Hey TMMBA’ers, Andrew here… I was originally going to post about the marketing channels in use by Grumpy Cat and Colonel Meow, but sadly the Colonel passed away tragically on January 30th. You can read about that here: http://www.buzzfeed.com/chelseamarshall/in-memoriam-of-colonel-meow
So I chose John Deere and Caterpillar instead. Why you ask? Because I’m a little boy at heart and TRUCKS ARE REEEEEEALLLY REALLLLY RAD, OK?
I started out my adventure by stumbling upon this little article about John Deere, the Original Content Marketer: http://marketingland.com/is-john-deere-the-original-content-marketer-2-49138. In it, it describes how John Deere started a magazine called The Furrow in “hopes of being a resource for their customers.” Here’s another which covers the topic: article: https://todaymade.com/blog/history-of-content-marketing/
After that, my expectations were sky high for John Deere. Unlike CAT (see below) finding John Deere’s landing page and corporate statement about social media or content is very hard, but finding evidence for how it uses social media is not: http://www.marketingpilgrim.com/2011/11/john-deere-uses-social-media-to-feed-the-hungry.html
- Twitter (68k followers): Multiple Twitter accounts. @JohnDeere, @JDCLASSIC, @JohnDeereJobs, etc. and they have TONS of handles. Looks like they encourage certain employees to have twitter accounts. And John Deere Argentina. ¡Seguinos! Very fun, videos (even at the expense of Deere). Charity (lots of focus on charity golf)
- Facebook (2.1m likes): Much more focus on product than on Twitter. Stories about “’merica” and heartland farmers. Compared to Twitter, JD doesn’t seem to spend as much time on Facebook shenanigans.
- Instagram (11k followers): Like Facebook only more sepia toned.
- Google+: No visible or consistent presence on Google+
- YouTube (30,957): Not only is there a central John Deere YouTube channel, there is one for each country. Broken down between Agriculture, Construction, Forestry and Expos, Deere really pushes it’s product to the forefront.
- LinkedIn (109,300 followers): Less frequently updated than CAT. Less focused on employment. Highlighting it’s placement in Employer lists and highlighting some executives.
Caterpillar has some tough shoes to fill. I started by finding a social media website http://www.caterpillar.com/en/news/social-media.html (which was really easy to find, +1 for CAT) and participates in Facebook (241,665 likes), Twitter, YouTube (18,577 subscribers), Google+ (1.6M views) and LinkedIn (174,353 followers).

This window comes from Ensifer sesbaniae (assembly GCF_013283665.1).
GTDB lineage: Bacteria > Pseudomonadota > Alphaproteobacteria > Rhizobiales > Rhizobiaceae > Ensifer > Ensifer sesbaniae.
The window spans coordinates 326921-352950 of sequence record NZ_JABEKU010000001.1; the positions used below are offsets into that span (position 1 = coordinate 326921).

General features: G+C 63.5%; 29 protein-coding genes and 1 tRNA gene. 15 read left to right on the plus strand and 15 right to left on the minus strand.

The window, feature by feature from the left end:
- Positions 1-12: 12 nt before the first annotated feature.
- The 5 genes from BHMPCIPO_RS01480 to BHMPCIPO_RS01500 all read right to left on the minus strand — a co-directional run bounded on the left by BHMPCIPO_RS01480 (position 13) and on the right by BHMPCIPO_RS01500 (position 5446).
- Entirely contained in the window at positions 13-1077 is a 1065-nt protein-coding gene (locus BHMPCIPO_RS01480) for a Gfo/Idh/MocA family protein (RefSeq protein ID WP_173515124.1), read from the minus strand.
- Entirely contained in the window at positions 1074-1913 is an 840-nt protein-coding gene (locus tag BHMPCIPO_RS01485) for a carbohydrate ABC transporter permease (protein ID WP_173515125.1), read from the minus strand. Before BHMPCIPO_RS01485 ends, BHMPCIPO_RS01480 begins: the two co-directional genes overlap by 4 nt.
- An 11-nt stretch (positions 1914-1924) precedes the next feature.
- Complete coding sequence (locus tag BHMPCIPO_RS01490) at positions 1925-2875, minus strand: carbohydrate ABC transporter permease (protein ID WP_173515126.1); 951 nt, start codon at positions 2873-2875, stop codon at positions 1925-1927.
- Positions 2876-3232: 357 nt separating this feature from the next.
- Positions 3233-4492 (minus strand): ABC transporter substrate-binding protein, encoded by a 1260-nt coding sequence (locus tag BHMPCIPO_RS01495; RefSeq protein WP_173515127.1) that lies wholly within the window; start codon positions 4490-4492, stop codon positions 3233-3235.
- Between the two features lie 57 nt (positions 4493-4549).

Caterpillar seems to focus its content on the different channels even though there are articles shared across the board.
- LinkedIn: Leans on “rags to riches, American Dreams” story. The first article on LinkedIn is about Bill Naumann, “From Machinist Apprentice to Chairman of the Board”. Heavy emphasis on “Shaping America” and Employment.
- Google+: Heavy emphasis on Sustainability and the word “Global” is much more prominent in the marketing.
- Facebook: A little more “fun” (some memes) but overall focus on company messaging, and again Sustainability
- Twitter: Similar to Facebook, frequent posts. Bright and colorful, mostly cool pictures of trucks. Cross posting with NBC (“Are you watching @NBCDreamBuilder right now? Look for the Cat machines! #DreamBuilders). Cross posting with YouTube.
- YouTube: YouTube seems to be ground zero for CAT. It’s a place where there is high visibility to Expos, Safety, Sustainability and corporate videos.
Both CAT and Deere seem to care about social media and focus exclusively on a few channels. I’d argue that it seems that Deere feels like it’s their “duty” to carry on the mantle. Deere’s emphasis and focus on Twitter is really stand out. It’s confident and playful, and the interaction by the company employees and fans keeps it relevant and fun. The content strategy on Twitter seems to rely heavily on outside or user generated content.
CAT is trying to sell the image of a more adult and professional company, one that relies very heavily on the “hard-working American” aesthetic, and it comes across in their entire web presence. CAT, appropriately, had a MUCH larger tie in to LinkedIn, focusing heavily on the company’s core values, personal stories, and highlighting the best from its posts on Facebook and the like.
What surprised me the most was that both have an extremely strong connection to YouTube, which I guess isn’t surprising now that I think about the product and the ways that YouTube extends itself into the expo space, even with very expensive contribution and farming equipment.
Also interesting was the lack of interest in Facebook. It seems more like a formality to both companies than a pure investment.
I only had a few hours to play around in this space with either, but in the end, Deere’s concentration on Twitter and YouTube kept me reading. It was actually fun, and it seems like they have fun with their brand and are not sticklers for their “fans” taking it and running with it. That they have a lot of devoted fans (even those that create memes) says a lot for the power of their brand and their social media presence. I spent about 30 minutes wandering through Deere’s Twitter page which ultimately also connected me into the Instagram page (and then on to Facebook).
My take aways were that both companies seem to care about their social media and content presence, but really focus on Twitter, YouTube and LinkedIn. It’s way more than an exercise for Deere, it seems like it is a broad commitment to their community (which these days includes a heavy social media aspect). CAT seems to devote time and effort to YouTube and LinkedIn, so I think they are very focused on channels that provide them with value. Both update frequently. With different emphasis on Twitter and LinkedIn depending on the company. Facebook and Google+ seem to be almost afterthoughts.